I grew up with CDs and listened to them extensively in my youth; yet I tend to find more richness in the sound delivered by records. To this day, I have not heard recorded percussion notes that sound anywhere near as sharp as they do on a 45 long play.
There's a reason for this; Turntables do something that DAC's can't. They reproduce exactly what's pressed into the medium.
CDs may have a greater resolution, but the sampled audio generally creates a notchy waveform. Therefore, most DAC's within a given CD player will apply a smoothing curve between sampled points. This curve is an ESTIMATION that's performed on the fly by hardware. This fact alone isn't something that's not particularly suited to discerning tastes. Yes, 44.1 kHz of 16 bit sample may seem like a very large number, but the smoothing + errors are clearly discernible in the overall recording. I have to say that I'm very happy that CD players come with a DAC that's capable of smoothing. Back in the early 80's, only the very top models offered this function. Smoothing certainly beats a notchy waveform.
If low SNR and maximum dynamic range are all that's important, stick with the CD. If you prefer richness and honesty, give records another try. Using a Pro-Ject Debut carbon with an Ortofon OM10 stylus, I find that the sound of records (of good quality and of a decent, cleanly condition) is crisper than anything digital. The audio is also more elastic and natural. It emulates guitars and other stringed instruments perfectly - especially the bass guitar. If I close my eyes, I almost feel like I'm at the concert.
Listening to digital music afterwards is like listening to muffled music. Sounds a lot smoother, but not nearly as sharp.
Part of the debate here should focus on content. All of the recordings that sound better to me on vinyl as compared to CD are from the era when the recordings were mixed to sound good on vinyl. This doesn't mean they couldn't sound better on CD, but to achieve that they would have to be remixed. The most obvious difference is the overall sound-stage.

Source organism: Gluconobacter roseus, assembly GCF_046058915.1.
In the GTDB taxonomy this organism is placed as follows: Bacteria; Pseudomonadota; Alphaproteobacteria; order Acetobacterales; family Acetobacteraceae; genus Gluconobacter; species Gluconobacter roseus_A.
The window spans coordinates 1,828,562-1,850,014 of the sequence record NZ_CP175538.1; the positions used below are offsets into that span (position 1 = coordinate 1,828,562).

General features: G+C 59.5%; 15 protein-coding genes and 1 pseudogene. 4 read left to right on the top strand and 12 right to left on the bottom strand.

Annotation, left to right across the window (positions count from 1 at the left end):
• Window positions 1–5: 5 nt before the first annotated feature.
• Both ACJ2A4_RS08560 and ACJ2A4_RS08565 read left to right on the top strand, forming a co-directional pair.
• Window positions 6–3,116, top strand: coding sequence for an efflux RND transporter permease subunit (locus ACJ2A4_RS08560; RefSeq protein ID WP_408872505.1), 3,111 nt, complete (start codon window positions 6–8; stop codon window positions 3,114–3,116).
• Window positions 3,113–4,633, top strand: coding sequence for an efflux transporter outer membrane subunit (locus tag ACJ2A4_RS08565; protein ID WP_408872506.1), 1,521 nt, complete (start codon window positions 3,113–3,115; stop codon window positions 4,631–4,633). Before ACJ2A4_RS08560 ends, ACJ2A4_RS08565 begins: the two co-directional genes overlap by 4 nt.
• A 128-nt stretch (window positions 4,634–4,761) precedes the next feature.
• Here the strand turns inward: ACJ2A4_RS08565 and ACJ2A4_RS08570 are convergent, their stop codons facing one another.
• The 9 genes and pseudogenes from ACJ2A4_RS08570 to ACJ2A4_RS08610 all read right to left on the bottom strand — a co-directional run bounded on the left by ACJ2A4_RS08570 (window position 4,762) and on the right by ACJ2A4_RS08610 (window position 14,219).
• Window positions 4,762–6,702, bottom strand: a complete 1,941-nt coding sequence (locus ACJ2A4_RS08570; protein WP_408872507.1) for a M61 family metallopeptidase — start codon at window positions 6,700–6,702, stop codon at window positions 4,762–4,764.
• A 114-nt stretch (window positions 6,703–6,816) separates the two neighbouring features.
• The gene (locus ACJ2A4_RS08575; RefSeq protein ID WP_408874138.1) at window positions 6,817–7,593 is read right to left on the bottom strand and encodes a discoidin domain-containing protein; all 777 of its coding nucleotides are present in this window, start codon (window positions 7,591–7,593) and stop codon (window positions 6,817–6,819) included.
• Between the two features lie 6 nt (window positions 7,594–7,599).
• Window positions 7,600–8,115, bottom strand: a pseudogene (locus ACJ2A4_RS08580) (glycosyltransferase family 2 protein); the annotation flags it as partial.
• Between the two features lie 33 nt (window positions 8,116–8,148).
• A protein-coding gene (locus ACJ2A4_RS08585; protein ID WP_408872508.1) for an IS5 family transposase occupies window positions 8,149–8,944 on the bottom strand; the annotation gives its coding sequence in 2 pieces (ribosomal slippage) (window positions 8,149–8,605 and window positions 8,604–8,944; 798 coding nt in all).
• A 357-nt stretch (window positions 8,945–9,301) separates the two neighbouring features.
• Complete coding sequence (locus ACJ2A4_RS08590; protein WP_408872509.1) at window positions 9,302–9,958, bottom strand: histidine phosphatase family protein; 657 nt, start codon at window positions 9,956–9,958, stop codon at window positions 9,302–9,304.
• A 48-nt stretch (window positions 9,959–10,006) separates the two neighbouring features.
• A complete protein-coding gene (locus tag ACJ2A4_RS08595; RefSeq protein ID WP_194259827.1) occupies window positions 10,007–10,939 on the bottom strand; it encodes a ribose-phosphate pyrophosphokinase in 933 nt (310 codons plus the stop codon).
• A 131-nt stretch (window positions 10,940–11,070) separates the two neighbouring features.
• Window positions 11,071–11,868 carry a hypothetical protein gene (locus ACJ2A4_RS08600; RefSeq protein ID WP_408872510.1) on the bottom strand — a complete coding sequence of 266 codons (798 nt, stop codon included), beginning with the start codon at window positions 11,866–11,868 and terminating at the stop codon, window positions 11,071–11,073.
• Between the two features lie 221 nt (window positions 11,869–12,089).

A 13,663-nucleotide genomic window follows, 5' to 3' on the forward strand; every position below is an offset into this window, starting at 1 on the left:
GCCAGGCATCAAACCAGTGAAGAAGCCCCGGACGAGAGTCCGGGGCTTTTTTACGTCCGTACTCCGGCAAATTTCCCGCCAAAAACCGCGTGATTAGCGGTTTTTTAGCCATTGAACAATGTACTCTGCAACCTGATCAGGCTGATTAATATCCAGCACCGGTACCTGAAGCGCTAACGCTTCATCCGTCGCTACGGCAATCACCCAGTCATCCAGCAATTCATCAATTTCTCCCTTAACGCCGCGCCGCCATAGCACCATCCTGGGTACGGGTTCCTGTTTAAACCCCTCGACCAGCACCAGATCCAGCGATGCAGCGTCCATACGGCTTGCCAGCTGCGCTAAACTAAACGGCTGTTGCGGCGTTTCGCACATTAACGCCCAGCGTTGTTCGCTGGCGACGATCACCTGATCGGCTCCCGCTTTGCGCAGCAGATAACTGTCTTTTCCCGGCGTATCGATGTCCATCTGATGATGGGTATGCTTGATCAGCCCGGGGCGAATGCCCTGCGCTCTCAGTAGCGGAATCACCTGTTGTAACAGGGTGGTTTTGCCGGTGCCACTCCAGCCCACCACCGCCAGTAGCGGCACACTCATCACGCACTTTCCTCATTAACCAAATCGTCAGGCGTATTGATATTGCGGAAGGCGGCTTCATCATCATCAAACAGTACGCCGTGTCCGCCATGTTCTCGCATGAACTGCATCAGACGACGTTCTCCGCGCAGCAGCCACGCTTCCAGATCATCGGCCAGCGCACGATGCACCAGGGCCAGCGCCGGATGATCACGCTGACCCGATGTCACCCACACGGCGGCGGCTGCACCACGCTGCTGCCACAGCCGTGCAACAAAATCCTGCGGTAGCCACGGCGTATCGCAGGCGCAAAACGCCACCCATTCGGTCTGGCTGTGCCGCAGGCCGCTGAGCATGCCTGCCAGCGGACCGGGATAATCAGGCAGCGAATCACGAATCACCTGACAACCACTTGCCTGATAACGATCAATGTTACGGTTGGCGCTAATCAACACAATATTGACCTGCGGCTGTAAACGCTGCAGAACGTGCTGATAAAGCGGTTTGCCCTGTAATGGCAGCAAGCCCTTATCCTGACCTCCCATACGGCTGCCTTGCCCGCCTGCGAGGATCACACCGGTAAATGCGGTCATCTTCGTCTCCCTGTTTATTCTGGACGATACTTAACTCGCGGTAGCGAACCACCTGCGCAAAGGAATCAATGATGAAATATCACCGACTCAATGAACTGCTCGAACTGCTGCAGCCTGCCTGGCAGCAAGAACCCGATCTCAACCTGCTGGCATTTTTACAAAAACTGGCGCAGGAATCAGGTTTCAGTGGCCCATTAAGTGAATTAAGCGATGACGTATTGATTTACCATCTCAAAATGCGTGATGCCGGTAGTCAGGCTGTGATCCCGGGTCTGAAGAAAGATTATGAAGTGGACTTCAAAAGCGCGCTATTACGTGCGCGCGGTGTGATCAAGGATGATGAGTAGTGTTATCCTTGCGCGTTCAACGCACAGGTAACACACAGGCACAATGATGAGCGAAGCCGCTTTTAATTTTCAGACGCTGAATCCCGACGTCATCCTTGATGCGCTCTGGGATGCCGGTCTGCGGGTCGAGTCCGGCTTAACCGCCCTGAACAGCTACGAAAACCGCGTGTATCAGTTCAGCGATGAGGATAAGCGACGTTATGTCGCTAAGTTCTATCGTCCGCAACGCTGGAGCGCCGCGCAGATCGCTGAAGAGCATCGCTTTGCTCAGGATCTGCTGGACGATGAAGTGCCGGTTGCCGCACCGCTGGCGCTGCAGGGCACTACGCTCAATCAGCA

With vinyl playback the channel separation is 30db maximum and that's only with a very small part of the audible spectrum. With digital it is of course much higher than that (90db+). So if you were mixing a master tape back in the vinyl days, to achieve a wide enough sound-stage you would have to do much more extreme panning. Now if you take that same master and transfer it to a CD, there will be big empty spaces in the mix that make it sound less like a live performance. For an example of how remixing a recording from that era can improve the overall sound-stage, pick up the CD of The Beatles Yellow Submarine Songtrack (not soundtrack).
The debate about ear fatigue is something different though. It would be difficult to get unbiased results, since people would know even with the best pressing and equipment that they were listening to vinyl. If the test was done with CD's that were burned from the vinyl they were being compared to then you might be able to get some conclusive results.